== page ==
If you are serious about blogging and want to monetize it or want an own website for your business, WordPress.org is your go-to. To simplify the difference between the two, WordPress.com is like renting a room, whereas WordPress.org is like owning a house. This guide is for establishing your website with WordPress (.org).
1. Buying Domain Names
To make your website, you have to begin by thinking and finalizing a domain name. Nowadays, it is preferred to name your company vis-à-vis the available domain name.
You might spend time coming up with an attractive name for your business only to realize that the domain name is taken. Instead of taking up the hassle of changing your business name later on or juggling with a different domain name and a different business name, it is better to buy a suitable domain name for your website.
Your domain name is the web address people will search to find you—for example, www.yourwebaddress.com. You can also buy other domain extensions such as .net, .org, .co. And if you’d be operating at only national level, you can go for .in, .co.in, .us, .uk. You can buy a domain name from any domain registrar – the most common and secure being Domain.com or GoDaddy.com.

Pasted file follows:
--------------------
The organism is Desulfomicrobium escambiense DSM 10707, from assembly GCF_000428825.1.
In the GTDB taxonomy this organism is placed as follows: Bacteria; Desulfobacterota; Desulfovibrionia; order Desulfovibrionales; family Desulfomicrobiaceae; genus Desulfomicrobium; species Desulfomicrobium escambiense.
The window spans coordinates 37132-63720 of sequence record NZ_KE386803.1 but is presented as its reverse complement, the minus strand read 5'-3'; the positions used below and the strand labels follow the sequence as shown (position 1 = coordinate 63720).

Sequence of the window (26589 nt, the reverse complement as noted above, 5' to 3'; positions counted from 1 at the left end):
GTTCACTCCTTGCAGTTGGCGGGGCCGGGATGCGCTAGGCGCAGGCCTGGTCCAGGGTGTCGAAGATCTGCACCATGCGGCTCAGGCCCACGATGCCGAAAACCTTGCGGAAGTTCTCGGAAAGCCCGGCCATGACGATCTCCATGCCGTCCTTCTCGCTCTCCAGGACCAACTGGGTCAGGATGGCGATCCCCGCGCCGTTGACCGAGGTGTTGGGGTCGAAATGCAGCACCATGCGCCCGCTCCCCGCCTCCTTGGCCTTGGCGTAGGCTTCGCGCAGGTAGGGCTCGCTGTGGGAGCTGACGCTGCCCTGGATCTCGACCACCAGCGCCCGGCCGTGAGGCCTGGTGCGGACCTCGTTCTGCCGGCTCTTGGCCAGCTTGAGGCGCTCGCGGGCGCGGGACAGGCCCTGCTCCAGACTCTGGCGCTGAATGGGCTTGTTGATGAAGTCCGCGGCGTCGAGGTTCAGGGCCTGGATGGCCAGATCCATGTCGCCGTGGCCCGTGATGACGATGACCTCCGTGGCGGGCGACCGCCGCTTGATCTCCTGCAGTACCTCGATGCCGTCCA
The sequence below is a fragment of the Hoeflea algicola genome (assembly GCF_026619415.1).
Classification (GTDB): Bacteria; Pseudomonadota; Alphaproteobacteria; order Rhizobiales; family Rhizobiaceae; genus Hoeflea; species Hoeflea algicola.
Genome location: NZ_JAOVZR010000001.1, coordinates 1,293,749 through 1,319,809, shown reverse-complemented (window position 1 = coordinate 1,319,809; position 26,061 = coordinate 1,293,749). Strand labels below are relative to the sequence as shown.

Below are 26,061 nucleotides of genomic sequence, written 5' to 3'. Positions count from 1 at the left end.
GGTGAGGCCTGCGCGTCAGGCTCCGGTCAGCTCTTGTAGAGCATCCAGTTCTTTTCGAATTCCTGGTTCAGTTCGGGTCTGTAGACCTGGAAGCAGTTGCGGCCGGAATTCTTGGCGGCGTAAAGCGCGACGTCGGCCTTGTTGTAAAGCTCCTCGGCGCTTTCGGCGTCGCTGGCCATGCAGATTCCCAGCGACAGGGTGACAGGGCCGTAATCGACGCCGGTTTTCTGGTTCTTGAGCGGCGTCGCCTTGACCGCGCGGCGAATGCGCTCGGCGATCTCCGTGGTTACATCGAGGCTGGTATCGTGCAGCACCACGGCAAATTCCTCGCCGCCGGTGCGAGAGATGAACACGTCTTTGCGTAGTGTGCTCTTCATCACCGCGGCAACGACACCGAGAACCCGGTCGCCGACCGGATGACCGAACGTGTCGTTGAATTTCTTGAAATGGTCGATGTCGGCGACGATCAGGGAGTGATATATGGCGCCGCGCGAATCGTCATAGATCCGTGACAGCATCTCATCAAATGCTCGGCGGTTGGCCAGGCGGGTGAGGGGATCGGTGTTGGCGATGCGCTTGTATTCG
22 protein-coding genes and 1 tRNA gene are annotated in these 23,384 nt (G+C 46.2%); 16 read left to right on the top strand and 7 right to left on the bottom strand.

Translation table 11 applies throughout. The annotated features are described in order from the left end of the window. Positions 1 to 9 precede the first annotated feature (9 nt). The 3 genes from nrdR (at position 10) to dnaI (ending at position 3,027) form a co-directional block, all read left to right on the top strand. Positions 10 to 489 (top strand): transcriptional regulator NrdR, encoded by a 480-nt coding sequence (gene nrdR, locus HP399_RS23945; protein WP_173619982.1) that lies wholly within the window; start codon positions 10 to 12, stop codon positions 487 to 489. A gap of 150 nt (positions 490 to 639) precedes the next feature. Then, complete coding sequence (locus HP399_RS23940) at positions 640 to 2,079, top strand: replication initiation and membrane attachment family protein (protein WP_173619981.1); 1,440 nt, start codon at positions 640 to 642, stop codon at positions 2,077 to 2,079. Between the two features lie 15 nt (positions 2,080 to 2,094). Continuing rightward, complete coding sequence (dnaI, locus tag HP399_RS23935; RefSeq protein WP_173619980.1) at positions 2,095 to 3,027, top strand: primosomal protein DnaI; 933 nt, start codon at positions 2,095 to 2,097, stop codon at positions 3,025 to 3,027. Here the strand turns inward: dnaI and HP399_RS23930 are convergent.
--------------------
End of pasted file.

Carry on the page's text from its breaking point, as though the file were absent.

2. Web Hosting
After buying a domain name for your website, you have to purchase web hosting. Web hosting is purchasing a space to host your website. This ‘space’ or server will store your website and its contents and make it available to anyone who searches for it (using the domain name).
You can buy your web hosting plan from a secure web hosting providers such as Bluehost and Media Temple. Web host providers often also sell domain names (and vice versa) but keeping your website’s security in mind, better to buy both from different providers. It is prudent to buy them from the specialists of each.
3. Linking and Installing WordPress
You have to link your domain name to your web host using nameservers, also called account DNS. You’ll have to log in to the website you registered your domain with and then change the nameservers for the domain. This is called pointing your domain to the web host provider.